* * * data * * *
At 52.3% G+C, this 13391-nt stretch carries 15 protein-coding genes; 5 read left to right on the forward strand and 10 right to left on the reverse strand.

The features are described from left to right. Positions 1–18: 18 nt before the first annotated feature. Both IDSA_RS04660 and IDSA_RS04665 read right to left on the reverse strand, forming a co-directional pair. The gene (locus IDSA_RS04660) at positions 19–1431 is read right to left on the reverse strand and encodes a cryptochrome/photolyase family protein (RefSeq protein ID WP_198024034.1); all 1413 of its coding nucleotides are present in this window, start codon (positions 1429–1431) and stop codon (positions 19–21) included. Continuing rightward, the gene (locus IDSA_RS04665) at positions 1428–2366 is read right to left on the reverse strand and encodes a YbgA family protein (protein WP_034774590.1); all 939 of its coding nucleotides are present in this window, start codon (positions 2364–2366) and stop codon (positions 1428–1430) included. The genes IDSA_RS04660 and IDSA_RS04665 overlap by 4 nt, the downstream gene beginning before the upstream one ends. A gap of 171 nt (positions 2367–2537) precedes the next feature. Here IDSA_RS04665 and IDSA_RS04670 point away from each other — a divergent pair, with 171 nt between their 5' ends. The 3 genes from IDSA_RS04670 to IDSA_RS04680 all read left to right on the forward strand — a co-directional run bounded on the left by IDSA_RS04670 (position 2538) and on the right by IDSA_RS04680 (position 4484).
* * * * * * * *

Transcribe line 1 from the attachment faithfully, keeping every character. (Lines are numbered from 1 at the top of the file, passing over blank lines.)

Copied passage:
At 52.3% G+C, this 13391-nt stretch carries 15 protein-coding genes; 5 read left to right on the forward strand and 10 right to left on the reverse strand.